Opera 5’s interactive production of Johann Strauss II’s Die Fledermaus opened last night in the Great Hall at 918 Bathurst. It’s an intriguing but, above all, fun show. I think it’s fair to say that presented straight Die Fledermaus has more than a few elements of meta-theatricality. Here it’s central to the plot from MC Pearle Harbour’s initial apology for the lack of a fourth wall because “we can’t afford one” through a whole series of “interventions” by various characters. Unpacking it all would probably make as much sense as Umberto Eco’s Three Owls on a Chest of Drawers and I’m not as clever as the late Professor Eco and, in best Fledermaus tradition, it’s the morning after and I’ve only had five hours sleep. So, I’ll avoid the meta and try and describe the show.
Last night was the second annual fundraiser for St. Michael’s ICU in memory of Elizabeth Krehm. The work for the evening was Beethoven’s 9th symphony; an ambitious project for what amounts to a pick up orchestra and chorus with minimal rehearsal time. The orchestra, most competently conducted by Evan Mitchell did not disappoint. Ensemble was excellent and the sound at times thrilling. The choir sang with great enthusiasm and obvious enjoyment but the sound was a little “churchy” where something richer might have been preferred, though maybe in not in the resonant church acoustic. In any event that’s a nit in the overall scheme of things. The quartet of soloists was very good indeed. The guys get the exposed bits and both bass Jeremy Bowes and tenor Adrian Kramer sang out clearly and powerfully with excellent diction. The ladies too; soprano Rachel Krehm and alto Erin Lawson, clearly projected their lines over and through the orchestra and chorus. All in all it was most impressive and enjoyable. It was also well attended so hopefully the goal of raising lots of money for St. Mike’s was achieved.
November 17th sees the second annual Elizabeth Krehm memorial concert. It’s at Metropolitan United Church at 8pm and will feature Beethoven’s 9th sympony. The soloists will be Rachel Krehm, Erin Lawson, Adrian Kramer and Jeremy Bowes with the Canzona Chamber Players and a choir drawn from the Univox Choir and friends of the Krehm family. Evan Mitchell conducts. Admission is by tax receiptable donation to St. Michael’s Hospital where Elizabeth spent the last month of her life.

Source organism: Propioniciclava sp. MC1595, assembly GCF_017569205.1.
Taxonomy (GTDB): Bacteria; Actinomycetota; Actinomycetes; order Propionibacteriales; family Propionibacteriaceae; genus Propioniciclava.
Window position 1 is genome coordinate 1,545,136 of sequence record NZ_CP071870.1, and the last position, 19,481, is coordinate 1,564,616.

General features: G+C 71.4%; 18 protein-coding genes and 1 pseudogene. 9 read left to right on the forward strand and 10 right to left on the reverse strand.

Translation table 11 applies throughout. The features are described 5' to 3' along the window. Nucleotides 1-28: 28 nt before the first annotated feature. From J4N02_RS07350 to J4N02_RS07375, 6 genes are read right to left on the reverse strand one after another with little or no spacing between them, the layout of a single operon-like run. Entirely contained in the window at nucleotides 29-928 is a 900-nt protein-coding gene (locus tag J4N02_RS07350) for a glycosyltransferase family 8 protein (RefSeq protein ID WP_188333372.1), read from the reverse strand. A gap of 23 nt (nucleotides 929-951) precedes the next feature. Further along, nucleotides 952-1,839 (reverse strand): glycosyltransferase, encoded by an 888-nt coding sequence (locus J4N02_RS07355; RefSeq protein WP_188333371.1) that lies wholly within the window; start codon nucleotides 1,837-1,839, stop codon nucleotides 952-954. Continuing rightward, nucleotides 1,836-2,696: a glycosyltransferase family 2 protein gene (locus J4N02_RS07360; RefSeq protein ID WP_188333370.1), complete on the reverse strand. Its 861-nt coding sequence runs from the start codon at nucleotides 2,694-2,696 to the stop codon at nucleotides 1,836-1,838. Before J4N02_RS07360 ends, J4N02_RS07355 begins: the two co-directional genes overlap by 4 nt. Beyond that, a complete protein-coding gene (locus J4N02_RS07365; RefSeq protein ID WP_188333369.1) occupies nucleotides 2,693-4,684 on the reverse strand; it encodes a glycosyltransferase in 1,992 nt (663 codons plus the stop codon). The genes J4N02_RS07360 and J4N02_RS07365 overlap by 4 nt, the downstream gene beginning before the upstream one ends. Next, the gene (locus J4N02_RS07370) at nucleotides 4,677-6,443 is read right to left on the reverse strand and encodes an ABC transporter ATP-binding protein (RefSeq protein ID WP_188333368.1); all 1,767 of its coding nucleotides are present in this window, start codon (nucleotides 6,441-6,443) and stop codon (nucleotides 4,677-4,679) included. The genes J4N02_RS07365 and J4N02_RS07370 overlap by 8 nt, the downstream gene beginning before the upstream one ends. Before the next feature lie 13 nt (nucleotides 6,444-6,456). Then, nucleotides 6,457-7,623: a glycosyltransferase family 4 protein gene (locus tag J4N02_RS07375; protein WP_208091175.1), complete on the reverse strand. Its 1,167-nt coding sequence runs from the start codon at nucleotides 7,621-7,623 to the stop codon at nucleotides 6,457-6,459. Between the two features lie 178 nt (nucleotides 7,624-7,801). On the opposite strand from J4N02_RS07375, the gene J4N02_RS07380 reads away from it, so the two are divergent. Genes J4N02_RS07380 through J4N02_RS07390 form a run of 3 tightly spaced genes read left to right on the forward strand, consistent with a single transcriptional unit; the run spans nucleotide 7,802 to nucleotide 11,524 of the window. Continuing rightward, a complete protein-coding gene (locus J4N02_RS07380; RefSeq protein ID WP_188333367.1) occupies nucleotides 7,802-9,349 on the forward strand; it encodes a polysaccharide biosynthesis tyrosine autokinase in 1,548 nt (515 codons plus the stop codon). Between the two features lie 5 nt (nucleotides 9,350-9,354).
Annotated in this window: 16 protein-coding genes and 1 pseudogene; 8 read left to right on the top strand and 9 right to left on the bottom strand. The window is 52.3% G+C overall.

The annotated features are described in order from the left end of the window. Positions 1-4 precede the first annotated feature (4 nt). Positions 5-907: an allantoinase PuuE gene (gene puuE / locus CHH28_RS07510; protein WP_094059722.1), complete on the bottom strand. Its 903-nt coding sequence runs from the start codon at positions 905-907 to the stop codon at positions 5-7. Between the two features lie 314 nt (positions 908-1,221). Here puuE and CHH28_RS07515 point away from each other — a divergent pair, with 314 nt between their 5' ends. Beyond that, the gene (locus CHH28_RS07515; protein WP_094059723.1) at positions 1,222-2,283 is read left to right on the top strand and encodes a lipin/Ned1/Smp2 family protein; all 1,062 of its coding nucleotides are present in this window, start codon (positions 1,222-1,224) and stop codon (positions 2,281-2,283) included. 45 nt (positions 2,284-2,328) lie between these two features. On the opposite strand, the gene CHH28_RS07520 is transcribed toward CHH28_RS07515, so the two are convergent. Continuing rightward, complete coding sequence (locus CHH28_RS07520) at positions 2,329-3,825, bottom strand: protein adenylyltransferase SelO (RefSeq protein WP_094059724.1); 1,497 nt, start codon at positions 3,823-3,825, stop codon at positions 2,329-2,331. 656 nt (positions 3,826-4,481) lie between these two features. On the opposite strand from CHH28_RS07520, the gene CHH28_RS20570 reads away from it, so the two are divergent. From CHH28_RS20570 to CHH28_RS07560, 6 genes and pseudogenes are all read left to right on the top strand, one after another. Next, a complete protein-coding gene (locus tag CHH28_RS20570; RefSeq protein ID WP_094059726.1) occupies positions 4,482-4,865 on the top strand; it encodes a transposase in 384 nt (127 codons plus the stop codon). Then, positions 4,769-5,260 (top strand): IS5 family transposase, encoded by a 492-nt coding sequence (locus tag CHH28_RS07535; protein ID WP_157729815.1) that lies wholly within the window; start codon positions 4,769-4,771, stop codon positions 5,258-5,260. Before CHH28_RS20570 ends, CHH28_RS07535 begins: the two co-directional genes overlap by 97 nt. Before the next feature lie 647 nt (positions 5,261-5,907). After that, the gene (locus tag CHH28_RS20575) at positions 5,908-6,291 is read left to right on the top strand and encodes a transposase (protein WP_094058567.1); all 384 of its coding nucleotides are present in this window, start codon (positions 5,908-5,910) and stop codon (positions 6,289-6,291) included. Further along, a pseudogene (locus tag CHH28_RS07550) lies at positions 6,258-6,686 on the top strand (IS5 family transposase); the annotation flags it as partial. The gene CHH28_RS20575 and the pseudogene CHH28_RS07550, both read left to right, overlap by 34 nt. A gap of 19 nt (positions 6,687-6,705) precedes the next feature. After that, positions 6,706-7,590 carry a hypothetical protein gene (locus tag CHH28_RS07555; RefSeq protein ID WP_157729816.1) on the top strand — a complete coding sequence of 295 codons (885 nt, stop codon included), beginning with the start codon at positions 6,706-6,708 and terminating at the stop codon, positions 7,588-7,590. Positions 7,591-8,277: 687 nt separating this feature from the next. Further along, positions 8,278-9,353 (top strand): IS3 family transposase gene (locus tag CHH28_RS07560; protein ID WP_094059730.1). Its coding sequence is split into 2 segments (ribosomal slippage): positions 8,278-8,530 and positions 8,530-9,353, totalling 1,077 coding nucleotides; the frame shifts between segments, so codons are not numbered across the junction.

On 28th November, at Runnymede United Church a starry cast are donating their services for a charity performance of Bach’s Weinachtsoratorium. The beneficiaries will be the Toronto Symphony Volunteer Committee Education Program and Open Table Community Meal at Runnymede United Church. Johannes Debus will conduct the Bach Consort with soloists Monica Whicher, Vicki St. Pierre, Lawrence Wiliford, Colin Ainsworth and Russell Braun. Tickets are $50 in advance or $60 on the door.
Last night we headed out to that part of the formerly industrial west end much beloved by tiny arts organizations to see a thoroughly eclectic series of performances by Against the Grain Theatre. This is the company that previously brought us a genuinely Bohemian La Bohème at the Tranzac club. Last night’s show cunningly built on that success by using the undoubted crowd pleaser, Lindsay Boa-Sutherland, to headline a performance of Weill’s Die sieben Todsüngen. Since the orchestra was replaced by two superbly virtuosic pianists in Daniel Pesca and AtG music director Christopher Mokrzewski it made sense to include two fiendish pieces for two pianos; Steve Reich’s Piano Phase and John Adams’ Hallelujah Junction. The program was balanced up for “virtue” with Britten’s Abraham and Isaac. So, a thoroughly eclectic but oddly coherent line up.